We love him as Curb Your Enthusiasm’s deadpan, suspendered talent manager Jeff Greene, a fellow who will eat your fries when you’re not looking and bring an erotic cake to a family gathering. And if he comes to your house for Passover, he may leave an unspeakable stain on one of your guest blankets. This year, in I Want Someone to Eat Cheese With, a film he wrote, directed and starred in, Jeff Garlin showed us the anti–Jeff Greene — a sweet, lonely guy who’s closer to the actor’s heart.

(Click to enlarge)

And we also love Garlin for his devotion to Jeff Garlin’s Combo Platter, a standup comedy show every Sunday at Upright Citizens Brigade. Why does a star with plenty of work end his week on the small stage of a 99-seat theater charging people a buck for improvised standup comedy?

“It’s the equivalent of doing 10 crossword puzzles,” he explains. “I never know what I am going to talk about until I get out there. It’s something I’m passionate about. It keeps me smart, and it keeps me funny. It’s good for the brain, and it’s good for the soul.”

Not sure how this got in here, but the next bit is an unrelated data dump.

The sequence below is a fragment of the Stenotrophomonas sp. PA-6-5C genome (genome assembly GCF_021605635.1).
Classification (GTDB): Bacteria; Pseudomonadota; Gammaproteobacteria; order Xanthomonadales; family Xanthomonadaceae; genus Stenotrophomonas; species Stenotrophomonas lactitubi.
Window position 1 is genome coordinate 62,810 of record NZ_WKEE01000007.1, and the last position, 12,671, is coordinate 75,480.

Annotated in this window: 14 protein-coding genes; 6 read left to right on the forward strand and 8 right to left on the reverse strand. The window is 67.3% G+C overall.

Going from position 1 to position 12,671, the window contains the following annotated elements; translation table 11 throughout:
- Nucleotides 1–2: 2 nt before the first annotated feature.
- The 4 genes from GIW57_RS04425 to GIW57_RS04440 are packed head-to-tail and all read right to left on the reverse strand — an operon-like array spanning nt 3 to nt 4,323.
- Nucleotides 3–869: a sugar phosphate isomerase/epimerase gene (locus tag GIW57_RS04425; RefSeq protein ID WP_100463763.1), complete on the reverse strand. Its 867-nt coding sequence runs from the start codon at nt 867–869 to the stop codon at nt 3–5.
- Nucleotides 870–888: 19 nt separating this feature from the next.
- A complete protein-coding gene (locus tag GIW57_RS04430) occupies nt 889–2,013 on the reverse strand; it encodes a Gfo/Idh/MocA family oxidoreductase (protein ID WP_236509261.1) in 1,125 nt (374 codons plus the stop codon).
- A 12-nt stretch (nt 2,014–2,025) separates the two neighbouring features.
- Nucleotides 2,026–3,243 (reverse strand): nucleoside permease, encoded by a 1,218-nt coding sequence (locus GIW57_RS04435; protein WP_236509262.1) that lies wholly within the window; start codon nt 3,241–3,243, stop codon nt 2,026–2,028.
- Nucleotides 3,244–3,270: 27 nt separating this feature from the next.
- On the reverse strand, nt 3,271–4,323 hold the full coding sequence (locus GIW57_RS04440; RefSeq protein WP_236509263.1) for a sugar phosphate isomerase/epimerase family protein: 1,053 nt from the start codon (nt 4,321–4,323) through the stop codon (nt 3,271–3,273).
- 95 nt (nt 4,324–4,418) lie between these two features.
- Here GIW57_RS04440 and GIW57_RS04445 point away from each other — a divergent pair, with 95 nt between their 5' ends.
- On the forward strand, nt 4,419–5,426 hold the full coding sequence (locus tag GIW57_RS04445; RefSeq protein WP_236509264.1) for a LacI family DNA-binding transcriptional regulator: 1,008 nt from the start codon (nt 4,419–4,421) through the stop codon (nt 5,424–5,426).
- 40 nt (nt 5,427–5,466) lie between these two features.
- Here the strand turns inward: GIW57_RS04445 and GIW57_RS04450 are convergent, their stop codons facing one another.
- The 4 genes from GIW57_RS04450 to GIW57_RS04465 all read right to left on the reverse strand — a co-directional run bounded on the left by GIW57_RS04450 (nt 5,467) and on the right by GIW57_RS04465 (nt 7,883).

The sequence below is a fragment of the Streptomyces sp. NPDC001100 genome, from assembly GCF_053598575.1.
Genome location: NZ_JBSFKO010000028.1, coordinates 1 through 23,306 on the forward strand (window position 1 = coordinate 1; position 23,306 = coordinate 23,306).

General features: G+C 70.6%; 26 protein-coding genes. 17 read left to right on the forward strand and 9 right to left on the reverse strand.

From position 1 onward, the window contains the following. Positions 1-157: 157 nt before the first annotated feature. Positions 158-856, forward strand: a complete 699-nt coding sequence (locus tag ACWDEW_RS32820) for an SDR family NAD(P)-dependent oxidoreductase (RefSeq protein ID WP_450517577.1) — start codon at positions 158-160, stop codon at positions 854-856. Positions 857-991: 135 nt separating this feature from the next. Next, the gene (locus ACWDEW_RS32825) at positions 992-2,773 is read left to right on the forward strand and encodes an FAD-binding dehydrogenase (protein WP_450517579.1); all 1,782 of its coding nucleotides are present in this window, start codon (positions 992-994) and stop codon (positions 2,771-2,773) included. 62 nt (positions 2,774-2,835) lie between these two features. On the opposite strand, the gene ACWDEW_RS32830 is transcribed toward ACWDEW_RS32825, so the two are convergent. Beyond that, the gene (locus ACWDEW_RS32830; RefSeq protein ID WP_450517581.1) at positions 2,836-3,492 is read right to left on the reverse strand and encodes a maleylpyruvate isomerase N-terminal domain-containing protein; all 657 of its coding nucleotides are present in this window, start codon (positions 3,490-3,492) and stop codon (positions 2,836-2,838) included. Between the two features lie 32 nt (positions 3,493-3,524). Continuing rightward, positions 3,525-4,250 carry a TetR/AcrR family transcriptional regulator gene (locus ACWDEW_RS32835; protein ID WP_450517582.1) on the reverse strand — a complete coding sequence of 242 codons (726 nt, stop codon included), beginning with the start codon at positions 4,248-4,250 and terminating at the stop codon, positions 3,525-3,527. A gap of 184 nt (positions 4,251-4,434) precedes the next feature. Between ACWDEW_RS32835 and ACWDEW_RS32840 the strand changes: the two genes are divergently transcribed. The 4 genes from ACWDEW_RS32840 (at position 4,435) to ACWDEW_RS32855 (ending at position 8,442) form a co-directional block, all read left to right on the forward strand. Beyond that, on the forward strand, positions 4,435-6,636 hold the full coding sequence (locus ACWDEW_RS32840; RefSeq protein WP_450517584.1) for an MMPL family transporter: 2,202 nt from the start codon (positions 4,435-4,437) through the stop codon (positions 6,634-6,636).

He mentions Robin Williams, along with Patton Oswalt and Bob Odenkirk, who’ve played the Platter, but he’s just as excited to be able to give relative newcomers Jessi Klein and Natasha Leggero the exposure.

Garlin’s specialty as an actor may be his exquisite way with no words. Whether he’s enduring a profane gale-force rant from his Curb wife, Susie Essman, or sitting on his car’s hood devouring junk food, you feel for the guy. Like his James Aaron character in Cheese, “I’ve had my heart broken like him, and I’ve sat on my car in that exact spot eating the exact food.” James is as sweet and vulnerable as Jeff Greene is arrogant and exasperated. “It’s a melancholy movie,” says Garlin. The original DVD cover was so misleading. It looked like ‘Matthew Perry Goes to Rio.”

And does he have anything in common with Greene besides the first name? “Jeff Greene will do anything to get ahead. I have more integrity,” says the father of two boys. “I tell my sons, ‘Take what you do seriously, but don’t take yourself seriously. In terms of where I want to be, I’m nowhere near. I want to be Frank Capra. I want to be Preston Sturges. I want to make movies that make you a better human being when you leave the theater.”

Does he want the status house and fancy car that Jeff Greene has? “That’s not even on my radar. For my next car, I’m looking at a Honda Accord.”


Photo by Kevin Scanlon 

LA Weekly